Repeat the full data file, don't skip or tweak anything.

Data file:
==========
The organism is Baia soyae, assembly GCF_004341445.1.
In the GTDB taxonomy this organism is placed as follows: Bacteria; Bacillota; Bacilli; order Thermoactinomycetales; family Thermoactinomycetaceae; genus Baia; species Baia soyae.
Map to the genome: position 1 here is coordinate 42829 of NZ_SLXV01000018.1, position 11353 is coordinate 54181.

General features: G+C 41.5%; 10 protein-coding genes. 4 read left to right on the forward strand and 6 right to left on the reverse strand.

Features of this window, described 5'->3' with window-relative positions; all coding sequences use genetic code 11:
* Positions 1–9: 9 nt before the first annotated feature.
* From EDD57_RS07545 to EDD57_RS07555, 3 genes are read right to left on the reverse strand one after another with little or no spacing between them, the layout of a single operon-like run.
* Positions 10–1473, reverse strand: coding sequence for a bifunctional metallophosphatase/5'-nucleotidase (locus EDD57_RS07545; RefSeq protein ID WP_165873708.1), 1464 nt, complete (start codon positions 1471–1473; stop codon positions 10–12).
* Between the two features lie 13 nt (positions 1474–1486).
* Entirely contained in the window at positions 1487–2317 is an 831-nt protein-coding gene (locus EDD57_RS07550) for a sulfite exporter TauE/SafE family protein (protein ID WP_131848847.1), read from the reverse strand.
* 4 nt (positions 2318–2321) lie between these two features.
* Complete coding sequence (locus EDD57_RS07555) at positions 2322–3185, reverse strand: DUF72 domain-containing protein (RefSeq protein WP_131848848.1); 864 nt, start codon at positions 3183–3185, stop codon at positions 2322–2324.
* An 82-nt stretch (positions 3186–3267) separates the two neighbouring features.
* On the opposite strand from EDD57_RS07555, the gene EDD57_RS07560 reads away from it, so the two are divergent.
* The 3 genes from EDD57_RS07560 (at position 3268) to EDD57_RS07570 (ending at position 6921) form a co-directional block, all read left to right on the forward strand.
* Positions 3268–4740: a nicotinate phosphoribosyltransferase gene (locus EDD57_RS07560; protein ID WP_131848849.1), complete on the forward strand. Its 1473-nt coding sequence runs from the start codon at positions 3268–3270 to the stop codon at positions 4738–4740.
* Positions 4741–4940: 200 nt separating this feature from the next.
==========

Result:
The organism is Baia soyae, assembly GCF_004341445.1.
In the GTDB taxonomy this organism is placed as follows: Bacteria; Bacillota; Bacilli; order Thermoactinomycetales; family Thermoactinomycetaceae; genus Baia; species Baia soyae.
Map to the genome: position 1 here is coordinate 42829 of NZ_SLXV01000018.1, position 11353 is coordinate 54181.

General features: G+C 41.5%; 10 protein-coding genes. 4 read left to right on the forward strand and 6 right to left on the reverse strand.

Features of this window, described 5'->3' with window-relative positions; all coding sequences use genetic code 11:
* Positions 1–9: 9 nt before the first annotated feature.
* From EDD57_RS07545 to EDD57_RS07555, 3 genes are read right to left on the reverse strand one after another with little or no spacing between them, the layout of a single operon-like run.
* Positions 10–1473, reverse strand: coding sequence for a bifunctional metallophosphatase/5'-nucleotidase (locus EDD57_RS07545; RefSeq protein ID WP_165873708.1), 1464 nt, complete (start codon positions 1471–1473; stop codon positions 10–12).
* Between the two features lie 13 nt (positions 1474–1486).
* Entirely contained in the window at positions 1487–2317 is an 831-nt protein-coding gene (locus EDD57_RS07550) for a sulfite exporter TauE/SafE family protein (protein ID WP_131848847.1), read from the reverse strand.
* 4 nt (positions 2318–2321) lie between these two features.
* Complete coding sequence (locus EDD57_RS07555) at positions 2322–3185, reverse strand: DUF72 domain-containing protein (RefSeq protein WP_131848848.1); 864 nt, start codon at positions 3183–3185, stop codon at positions 2322–2324.
* An 82-nt stretch (positions 3186–3267) separates the two neighbouring features.
* On the opposite strand from EDD57_RS07555, the gene EDD57_RS07560 reads away from it, so the two are divergent.
* The 3 genes from EDD57_RS07560 (at position 3268) to EDD57_RS07570 (ending at position 6921) form a co-directional block, all read left to right on the forward strand.
* Positions 3268–4740: a nicotinate phosphoribosyltransferase gene (locus EDD57_RS07560; protein ID WP_131848849.1), complete on the forward strand. Its 1473-nt coding sequence runs from the start codon at positions 3268–3270 to the stop codon at positions 4738–4740.
* Positions 4741–4940: 200 nt separating this feature from the next.